Burkholderia (Pseudomonas) pseudomallei
Taxonomy
Morphology
Cultural characteristics
Biochemical characters
Ecology
Pathogenicity
References
Phylum Proteobacteria, Class Gammaproteobacteria, Order Pseudomonadales, Family Pseudomonadaceae, Genus Pseudomonas,
Pseudomonas pseudomallei
(Bacillus pseudomallei Whitmore 1913), Haynes 1957
Moved to
Burkholderia pseudomallei Yabuuchi et al. 1993.   Old synonyms: Bacterium whitmori  Stanton and Fletcher 1921;
Malleomyces pseudomallei Breed 1939; Loefflerella pseudomallei Brindle and Cowan 1951.

Burkholderia pseudomallei, Burkholderia thailandensis & Burkholderia oklahomensis are very similar phenotypically. No character can
differentiate
Burkholderia oklahomensis from Burkholderia pseudomallei.
Gram negative rods, 0.8-1.5 μm, motile by polar multitrichous flagella.
Colonies vary from rough to mucoid and from cream to bright orange.
Strictly aerobic (except in media with nitrate), optimal temperature 37 - 39 ºC, grow at
42 ºC.
Grow on nedia: Trypticase Soy Agar  ± 5% sheep blood, Trypticase Soy Broth,
Mueller-Hinton agar, Mac Conkey agar, EMB.
Isolated from soil, water, clinical specimens (sputum, blood, abscesses).
Cause melioidosis in sheep, goats, pigs, horses and other animals, also in humans (skin, lungs or septicemia). Bacteria produces
exo- and endotoxins with possible implication in melioidosis.
Can poduce a polysaccharide capsule, protecting the cell from phagocytosis.
  1. Whitmore A.: An account of a glanders-like disease occurring in Rangoon. Journal of Hygiene, 1913, 13, 1-34.
  2. Haynes W.C.: Genus I. Pseudomonas Migula 1894. In: R.S. Breed, E.G.D. Murray and N.R. Smith(eds): Bergey's Manual of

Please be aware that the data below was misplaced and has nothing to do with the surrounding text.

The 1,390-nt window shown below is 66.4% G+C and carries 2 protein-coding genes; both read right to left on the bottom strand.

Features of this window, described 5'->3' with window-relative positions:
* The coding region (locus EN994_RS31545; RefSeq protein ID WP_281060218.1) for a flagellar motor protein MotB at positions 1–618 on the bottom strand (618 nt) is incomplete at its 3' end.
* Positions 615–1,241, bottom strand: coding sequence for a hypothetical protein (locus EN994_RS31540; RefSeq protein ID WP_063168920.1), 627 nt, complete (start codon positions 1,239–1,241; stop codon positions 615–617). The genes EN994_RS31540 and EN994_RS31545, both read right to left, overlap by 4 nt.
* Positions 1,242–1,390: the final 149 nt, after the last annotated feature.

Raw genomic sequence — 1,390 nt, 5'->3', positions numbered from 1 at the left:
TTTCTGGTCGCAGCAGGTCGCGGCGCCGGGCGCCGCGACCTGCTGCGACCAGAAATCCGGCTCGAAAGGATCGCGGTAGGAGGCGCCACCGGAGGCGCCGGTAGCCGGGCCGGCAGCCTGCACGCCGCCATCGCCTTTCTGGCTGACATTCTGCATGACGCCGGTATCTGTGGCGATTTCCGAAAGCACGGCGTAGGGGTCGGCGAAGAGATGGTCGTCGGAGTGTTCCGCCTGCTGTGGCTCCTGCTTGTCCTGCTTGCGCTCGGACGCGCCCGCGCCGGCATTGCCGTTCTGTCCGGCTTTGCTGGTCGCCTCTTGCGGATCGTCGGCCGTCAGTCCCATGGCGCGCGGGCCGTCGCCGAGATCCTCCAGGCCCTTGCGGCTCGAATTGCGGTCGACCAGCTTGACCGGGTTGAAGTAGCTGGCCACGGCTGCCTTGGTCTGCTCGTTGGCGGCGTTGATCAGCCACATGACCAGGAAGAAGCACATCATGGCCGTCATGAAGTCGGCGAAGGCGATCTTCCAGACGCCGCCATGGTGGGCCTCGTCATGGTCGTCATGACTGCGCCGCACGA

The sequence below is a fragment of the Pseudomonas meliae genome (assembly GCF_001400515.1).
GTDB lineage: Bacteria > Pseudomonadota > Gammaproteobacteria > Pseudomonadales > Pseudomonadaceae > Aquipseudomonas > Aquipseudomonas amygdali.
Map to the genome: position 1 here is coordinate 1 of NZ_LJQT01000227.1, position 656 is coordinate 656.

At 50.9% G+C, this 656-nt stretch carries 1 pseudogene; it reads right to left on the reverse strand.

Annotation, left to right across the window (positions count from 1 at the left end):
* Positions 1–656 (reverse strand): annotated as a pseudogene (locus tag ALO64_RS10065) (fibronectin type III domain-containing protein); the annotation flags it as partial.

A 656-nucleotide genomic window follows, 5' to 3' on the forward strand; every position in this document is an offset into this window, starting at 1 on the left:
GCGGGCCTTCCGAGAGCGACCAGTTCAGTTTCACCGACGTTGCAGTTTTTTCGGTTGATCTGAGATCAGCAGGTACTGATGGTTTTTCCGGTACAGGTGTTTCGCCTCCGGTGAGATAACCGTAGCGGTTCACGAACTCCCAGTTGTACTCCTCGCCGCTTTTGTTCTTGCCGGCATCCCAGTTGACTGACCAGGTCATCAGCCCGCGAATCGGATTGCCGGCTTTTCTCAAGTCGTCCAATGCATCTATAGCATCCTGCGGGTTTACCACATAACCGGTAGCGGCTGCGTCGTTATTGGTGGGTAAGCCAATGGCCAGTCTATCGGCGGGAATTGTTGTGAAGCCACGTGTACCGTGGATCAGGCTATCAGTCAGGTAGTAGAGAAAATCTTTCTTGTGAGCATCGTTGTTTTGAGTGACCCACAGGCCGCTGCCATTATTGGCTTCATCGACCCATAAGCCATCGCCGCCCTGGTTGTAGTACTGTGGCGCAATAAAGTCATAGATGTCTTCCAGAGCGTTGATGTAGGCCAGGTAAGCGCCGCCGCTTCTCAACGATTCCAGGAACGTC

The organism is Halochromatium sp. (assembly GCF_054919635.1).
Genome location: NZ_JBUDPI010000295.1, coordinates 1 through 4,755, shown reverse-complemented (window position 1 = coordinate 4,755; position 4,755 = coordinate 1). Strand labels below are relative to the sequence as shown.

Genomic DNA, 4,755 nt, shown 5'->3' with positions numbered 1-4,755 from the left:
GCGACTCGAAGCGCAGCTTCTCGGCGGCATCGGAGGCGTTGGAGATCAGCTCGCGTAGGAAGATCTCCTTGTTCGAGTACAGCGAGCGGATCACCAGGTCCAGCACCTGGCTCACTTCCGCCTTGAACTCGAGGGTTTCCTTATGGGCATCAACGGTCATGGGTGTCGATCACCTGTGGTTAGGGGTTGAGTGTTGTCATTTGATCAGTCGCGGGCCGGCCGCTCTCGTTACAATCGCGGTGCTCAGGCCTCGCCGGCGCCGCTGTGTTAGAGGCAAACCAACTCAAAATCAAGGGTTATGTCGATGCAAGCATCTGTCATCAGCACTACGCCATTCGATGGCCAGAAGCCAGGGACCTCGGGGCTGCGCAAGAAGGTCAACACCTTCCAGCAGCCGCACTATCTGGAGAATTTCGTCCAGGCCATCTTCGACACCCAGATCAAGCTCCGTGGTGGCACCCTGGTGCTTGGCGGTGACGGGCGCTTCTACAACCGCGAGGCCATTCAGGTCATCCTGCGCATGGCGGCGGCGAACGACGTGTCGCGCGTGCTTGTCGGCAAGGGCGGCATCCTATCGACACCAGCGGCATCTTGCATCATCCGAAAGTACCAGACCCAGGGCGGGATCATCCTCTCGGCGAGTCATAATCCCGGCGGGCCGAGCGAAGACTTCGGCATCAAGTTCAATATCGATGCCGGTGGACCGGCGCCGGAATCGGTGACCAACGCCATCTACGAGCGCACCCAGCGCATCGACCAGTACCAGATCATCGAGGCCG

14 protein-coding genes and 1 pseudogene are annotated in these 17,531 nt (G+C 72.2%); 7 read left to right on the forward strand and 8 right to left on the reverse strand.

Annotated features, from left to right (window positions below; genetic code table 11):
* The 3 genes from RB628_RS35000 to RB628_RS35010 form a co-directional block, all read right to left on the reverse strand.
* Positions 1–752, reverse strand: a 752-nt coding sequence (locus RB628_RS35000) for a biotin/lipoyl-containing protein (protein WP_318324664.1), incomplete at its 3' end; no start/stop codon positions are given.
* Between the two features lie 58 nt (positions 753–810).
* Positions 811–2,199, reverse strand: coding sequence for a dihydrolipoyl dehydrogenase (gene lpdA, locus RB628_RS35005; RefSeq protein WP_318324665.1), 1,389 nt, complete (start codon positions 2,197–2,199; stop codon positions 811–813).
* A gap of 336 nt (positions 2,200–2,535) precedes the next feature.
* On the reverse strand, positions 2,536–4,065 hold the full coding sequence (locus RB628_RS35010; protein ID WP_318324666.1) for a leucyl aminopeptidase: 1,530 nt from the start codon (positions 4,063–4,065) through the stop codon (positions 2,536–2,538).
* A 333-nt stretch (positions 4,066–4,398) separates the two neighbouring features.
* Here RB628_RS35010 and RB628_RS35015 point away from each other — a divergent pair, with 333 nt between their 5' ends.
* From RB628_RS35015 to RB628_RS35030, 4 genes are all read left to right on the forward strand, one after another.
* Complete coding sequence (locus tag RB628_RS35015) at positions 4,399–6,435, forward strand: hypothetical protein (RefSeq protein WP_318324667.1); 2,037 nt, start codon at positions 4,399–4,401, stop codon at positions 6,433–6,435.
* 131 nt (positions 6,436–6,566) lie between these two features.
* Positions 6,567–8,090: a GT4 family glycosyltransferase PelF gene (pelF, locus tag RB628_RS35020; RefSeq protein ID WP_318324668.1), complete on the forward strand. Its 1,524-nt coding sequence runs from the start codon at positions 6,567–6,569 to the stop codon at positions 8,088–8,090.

Determinative Bacteriology, 7th edition, The Williams & Wilkins Co, Baltimore, 1957, pp. 89-152.
  3. Yabuuchi E., Kosako Y., Oyaizu H., Yano I., Hotta H., Hashimoto Y., Ezaki T. & Arakawa M.: proposal of Burkholderia gen. nov. and
    transfer of seven species of the genus Pseudomonas homology group II to the new genus, with the type species Burkholderia
    cepacia (Palleroni and Holmes 1981) comb. nov. Microbiol. Immunol., 1992, 36, 1251-1275.
  4. Brett P J, DeShazer D, Woods DE (1998). "Burkholderia thailandensis sp. nov., a Burkholderia pseudomallei-like species". Int J
    Syst Bacteriol 48: 317–320.
  5. Pseudomonas pseudomallei i Pseudomonas mallei--kapsuloobrazuiushchie bakterii. S F Popov, V Ia Kurilov, and A T Iakovlev. Zh
    Mikrobiol Epidemiol Immunobiol. 1995 Sep–Oct; (5): 32–36.
Accumulate poli-beta-hydroxybutyrate granules especially in nitrogen-deficient media.
No growth factor required. Can use more than 88 different organic compounds as sole
carbon source for growth (arabinose, D-fucose, trehalose, maltose, cellobiose, salicin,
starch, pyruvate, D-glucose, succinate, glycerol, L-alpha-alanine, inositol, acetate, D-
alpha-alanine, D-galactose, sorbitol, mannitol, DL-lactate, L-threonine, L-histidine, L-
tyrosine, trehalose, D-mannose, DL-glycerate, p-hydroxybenzoate, DL-4-aminobutyrate,
betaine, propionate, L-valine, L-proline, citrate, L-serine, 2-ketogluconate, L-phenylalanine, D-fructose, aconitate, L-isoleucine, L-
Arginine, beta-alanine, n-valerate, L-ornithine, L-lysine, DL-kynurenine, n-caproate, heptanoate). Many strains are capable of
fermentation of sugars without gas formation.  ADH and gelatin liquefaction positive.
Can be differentiated from
 Burkholderia mallei  by positive ribose and erythritol utilization.
Can be differentiated from
Burkholderia thailandensis by negative arabinose utilization.
(c) Costin Stoica
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